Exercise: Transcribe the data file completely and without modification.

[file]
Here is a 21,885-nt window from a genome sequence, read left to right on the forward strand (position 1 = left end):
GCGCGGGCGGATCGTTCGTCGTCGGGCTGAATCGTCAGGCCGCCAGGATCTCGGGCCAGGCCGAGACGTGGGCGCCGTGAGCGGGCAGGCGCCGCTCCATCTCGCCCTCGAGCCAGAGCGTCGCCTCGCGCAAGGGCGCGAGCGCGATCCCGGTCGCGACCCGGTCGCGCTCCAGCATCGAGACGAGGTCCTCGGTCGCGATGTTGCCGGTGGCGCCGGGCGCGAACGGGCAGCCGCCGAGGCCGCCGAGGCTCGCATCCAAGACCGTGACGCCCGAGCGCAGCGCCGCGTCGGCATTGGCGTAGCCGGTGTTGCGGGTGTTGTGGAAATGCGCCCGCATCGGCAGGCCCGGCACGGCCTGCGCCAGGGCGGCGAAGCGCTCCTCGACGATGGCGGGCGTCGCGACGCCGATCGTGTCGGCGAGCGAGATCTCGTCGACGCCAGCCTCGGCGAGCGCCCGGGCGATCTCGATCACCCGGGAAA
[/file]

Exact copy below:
Here is a 21,885-nt window from a genome sequence, read left to right on the forward strand (position 1 = left end):
GCGCGGGCGGATCGTTCGTCGTCGGGCTGAATCGTCAGGCCGCCAGGATCTCGGGCCAGGCCGAGACGTGGGCGCCGTGAGCGGGCAGGCGCCGCTCCATCTCGCCCTCGAGCCAGAGCGTCGCCTCGCGCAAGGGCGCGAGCGCGATCCCGGTCGCGACCCGGTCGCGCTCCAGCATCGAGACGAGGTCCTCGGTCGCGATGTTGCCGGTGGCGCCGGGCGCGAACGGGCAGCCGCCGAGGCCGCCGAGGCTCGCATCCAAGACCGTGACGCCCGAGCGCAGCGCCGCGTCGGCATTGGCGTAGCCGGTGTTGCGGGTGTTGTGGAAATGCGCCCGCATCGGCAGGCCCGGCACGGCCTGCGCCAGGGCGGCGAAGCGCTCCTCGACGATGGCGGGCGTCGCGACGCCGATCGTGTCGGCGAGCGAGATCTCGTCGACGCCAGCCTCGGCGAGCGCCCGGGCGATCTCGATCACCCGGGAAA